Drama faces a demanding imperative – it must mimic reality so the audience can suspend their disbelief. A dramatic film, for example, works best for its audience when they can submerge themselves into its world and experience the events and characters’ choices so they may mimetically learn from the experience. If an element of the movie feels fake – whether it’s bad acting, lighting, editing, writing – see audience recoils from the experience. When a Centurion in the 1950s Roman epic Quo Vadis was inadvertently shown wearing a wristwatch, audiences felt the immersive experience the rest of the movie invited had been ruined for them.
Comedy experiences no such finicky expectations from its audience. We can enjoy a comic depiction of a Roman epic in which every character wears a wristwatch and carries a cellphone. We are not watching to learn, we are watching to laugh.
With the imperative of faux realism removed, comedies nonetheless must service its audience’s expectation of believability. They may not think the characters and events are realistic, but they have other, equally compelling demands of a comic story.
How does narrative comedy in films, sitcom, sketch, plays or webseries get away with its flimsy regard for the ebb and flow of real life? The answer is found in the actions and reactions of the characters. Though they may be exaggerated or compressed compared to real life, they are nonetheless grounded in a credible response to the situation. In a drama, the characters’ actions might be more nuanced and inhibited, but are otherwise essentially the same.
Comedy occurs when characters attach exaggerated importance to something we can see is not that important, or alternately attach little importance to something we can see is crucial. Frasier locking his brother in a toilet might be appropriate if Niles were a communist and being sought by Nazis. The stakes would match the action and Niles would hide in the toilet without protest. Here, however, Frasier is merely trying to impress his date. In reality, this situation would never occur: he’d simply allow the girl to arrive, explain the situation and cope as best he could. We accept the scenario however because it’s based in truth: we know Frasier is a stickler for appearances. His action is extreme but stems from a quality that Frasier is already known for. His disproportionate reaction breaks the bond of empathy and allows us to laugh at the outcome.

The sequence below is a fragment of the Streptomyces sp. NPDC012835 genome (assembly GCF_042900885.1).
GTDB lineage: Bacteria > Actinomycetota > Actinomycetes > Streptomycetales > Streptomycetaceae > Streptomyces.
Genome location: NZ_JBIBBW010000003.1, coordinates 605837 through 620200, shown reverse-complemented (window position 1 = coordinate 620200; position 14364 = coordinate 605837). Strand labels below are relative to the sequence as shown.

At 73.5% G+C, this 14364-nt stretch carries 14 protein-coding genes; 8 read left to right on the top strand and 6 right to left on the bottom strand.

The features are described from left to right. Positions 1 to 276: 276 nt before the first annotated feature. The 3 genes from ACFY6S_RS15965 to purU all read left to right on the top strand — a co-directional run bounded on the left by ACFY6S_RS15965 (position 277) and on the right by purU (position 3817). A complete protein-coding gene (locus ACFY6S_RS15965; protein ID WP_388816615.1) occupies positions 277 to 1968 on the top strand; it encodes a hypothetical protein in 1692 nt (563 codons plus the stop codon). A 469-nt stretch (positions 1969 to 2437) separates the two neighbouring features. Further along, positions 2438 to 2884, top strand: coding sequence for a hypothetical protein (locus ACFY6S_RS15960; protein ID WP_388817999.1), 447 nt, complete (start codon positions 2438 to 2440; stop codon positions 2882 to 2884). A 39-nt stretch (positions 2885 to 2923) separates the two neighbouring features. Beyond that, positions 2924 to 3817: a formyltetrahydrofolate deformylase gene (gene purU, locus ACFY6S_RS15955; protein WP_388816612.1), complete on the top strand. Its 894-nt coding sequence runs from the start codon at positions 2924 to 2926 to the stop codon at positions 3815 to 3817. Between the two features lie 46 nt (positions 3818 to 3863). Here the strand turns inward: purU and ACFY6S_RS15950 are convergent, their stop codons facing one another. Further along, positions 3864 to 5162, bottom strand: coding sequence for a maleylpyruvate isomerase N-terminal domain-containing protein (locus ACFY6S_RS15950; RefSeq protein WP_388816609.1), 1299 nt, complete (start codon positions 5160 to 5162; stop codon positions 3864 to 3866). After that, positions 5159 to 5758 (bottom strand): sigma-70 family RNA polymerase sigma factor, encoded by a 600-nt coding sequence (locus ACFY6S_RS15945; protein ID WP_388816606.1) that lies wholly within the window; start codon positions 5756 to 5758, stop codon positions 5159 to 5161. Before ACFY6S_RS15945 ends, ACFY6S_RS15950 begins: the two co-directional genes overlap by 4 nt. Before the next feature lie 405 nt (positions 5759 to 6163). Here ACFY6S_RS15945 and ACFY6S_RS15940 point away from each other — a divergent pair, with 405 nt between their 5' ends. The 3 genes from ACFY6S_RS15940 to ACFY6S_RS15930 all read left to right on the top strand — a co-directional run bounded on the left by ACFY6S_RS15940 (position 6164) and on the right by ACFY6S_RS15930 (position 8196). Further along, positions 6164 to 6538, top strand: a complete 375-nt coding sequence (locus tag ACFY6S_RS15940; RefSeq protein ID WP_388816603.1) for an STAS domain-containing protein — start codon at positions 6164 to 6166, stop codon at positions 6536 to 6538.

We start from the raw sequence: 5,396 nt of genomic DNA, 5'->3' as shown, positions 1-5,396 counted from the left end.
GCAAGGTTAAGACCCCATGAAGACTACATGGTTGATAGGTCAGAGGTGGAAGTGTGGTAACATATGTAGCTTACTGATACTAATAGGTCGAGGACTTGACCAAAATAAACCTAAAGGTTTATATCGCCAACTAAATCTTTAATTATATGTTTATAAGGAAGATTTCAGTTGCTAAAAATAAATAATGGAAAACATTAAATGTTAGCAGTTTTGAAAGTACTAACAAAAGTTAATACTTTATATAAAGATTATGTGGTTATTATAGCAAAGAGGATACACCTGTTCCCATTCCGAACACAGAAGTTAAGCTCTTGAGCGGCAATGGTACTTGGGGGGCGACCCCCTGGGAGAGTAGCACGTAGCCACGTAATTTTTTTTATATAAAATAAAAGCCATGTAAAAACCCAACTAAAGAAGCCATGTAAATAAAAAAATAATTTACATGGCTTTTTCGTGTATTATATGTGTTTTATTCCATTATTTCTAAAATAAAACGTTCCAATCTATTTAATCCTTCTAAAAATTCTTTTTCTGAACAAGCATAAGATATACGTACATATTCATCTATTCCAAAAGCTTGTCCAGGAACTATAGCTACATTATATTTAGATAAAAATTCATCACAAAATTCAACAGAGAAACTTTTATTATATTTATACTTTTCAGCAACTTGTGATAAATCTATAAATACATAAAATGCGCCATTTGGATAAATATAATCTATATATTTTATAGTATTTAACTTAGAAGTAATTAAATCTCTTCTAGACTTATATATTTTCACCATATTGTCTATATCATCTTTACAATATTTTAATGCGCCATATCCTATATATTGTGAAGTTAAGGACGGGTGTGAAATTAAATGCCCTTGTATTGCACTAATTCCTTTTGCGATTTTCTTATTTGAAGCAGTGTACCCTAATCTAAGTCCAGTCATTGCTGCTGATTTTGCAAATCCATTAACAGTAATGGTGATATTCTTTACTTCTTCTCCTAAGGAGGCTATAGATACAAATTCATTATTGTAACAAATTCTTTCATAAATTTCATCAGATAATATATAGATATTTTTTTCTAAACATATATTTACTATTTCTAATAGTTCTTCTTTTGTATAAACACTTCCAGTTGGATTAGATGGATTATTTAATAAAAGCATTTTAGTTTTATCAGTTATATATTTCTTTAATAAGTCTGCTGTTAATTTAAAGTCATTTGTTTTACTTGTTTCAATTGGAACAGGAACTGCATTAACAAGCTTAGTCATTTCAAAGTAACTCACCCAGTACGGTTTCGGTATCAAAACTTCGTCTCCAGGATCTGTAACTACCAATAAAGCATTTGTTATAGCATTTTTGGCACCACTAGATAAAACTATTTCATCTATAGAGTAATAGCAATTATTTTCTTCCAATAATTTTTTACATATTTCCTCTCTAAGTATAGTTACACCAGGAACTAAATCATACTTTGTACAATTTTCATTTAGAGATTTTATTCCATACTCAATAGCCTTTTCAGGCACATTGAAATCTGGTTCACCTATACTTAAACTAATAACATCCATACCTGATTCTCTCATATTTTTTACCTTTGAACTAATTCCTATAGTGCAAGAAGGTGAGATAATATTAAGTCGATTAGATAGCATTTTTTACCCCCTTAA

Similarly, we know that Niles can be over-emotional and desperately loves Daphne, so seeing him too distraught to protest at being locked in a toilet, although exaggerated, is consistent with his personality and thus we accept it.
These extreme or disproportionate reactions are what the audience has tuned in for and are what makes the situation comedic. They’ll only jack up when characters act against their nature for no apparent reason.
Like everything in a sitcom, plot development is subject to one overriding priority: time. Comedy moves fast. Events that, in a film, might take ninety minutes to unfold, a sitcom may cover in as little as twenty-one minutes. There’s no time to establish stakes or raise them at a realistic pace. Nor is there time to include more than a rudimentary introduction to the characters involved, or establish a series of events that might explain a co-incidence, unless those events themselves comprise a story. Better to allow the coincidence and move directly on to how the characters deal with it. By and large sitcom writers must assume the audience is familiar with the regular characters’ personal traits and go straight to getting those characters into trouble.
This is often done by highlighting only the traits that will be challenged by events in the story. In Seinfeld, George Castanza has many personality shortcomings but usually only one or two of them are exploited in a given episode. For instance, in ‘The Hamptons’ (by Carol Leifer and Peter Mehlman), George’s pride and pettiness are exposed when he goes out of his way to see a woman naked because she has seen him naked and chuckled at his pool-shrunken manhood.
In VEEP, US Vice President Selina Meyer uses her daughter’s wedding as a distraction so Selina can escape an international crisis of her own making. Her daughter is heartbroken, as Selina would expect her to be (she is very highly strung) but Selina doesn’t give it a second thought. Selina’s dreadfully callous behaviour is explained by her extremely selfish nature. In the normal world, such exploitation and abandonment of her child’s wedding would probably be regarded appalling, or at the very least highly questionable. But in the Comedy universe, such extremes are accepted by the audience because they go to the heart of the distilled characters.
Typically, new or cameo sitcom characters enter the action at a run, already engaged in or catalysing the story with little if any time taken to establish them. This is why so many sitcom cameos are archetypes or caricatures: the writers show only that which will push the story forward.
Excerpt from The Cheeky Monkey – Writing Narrative Comedy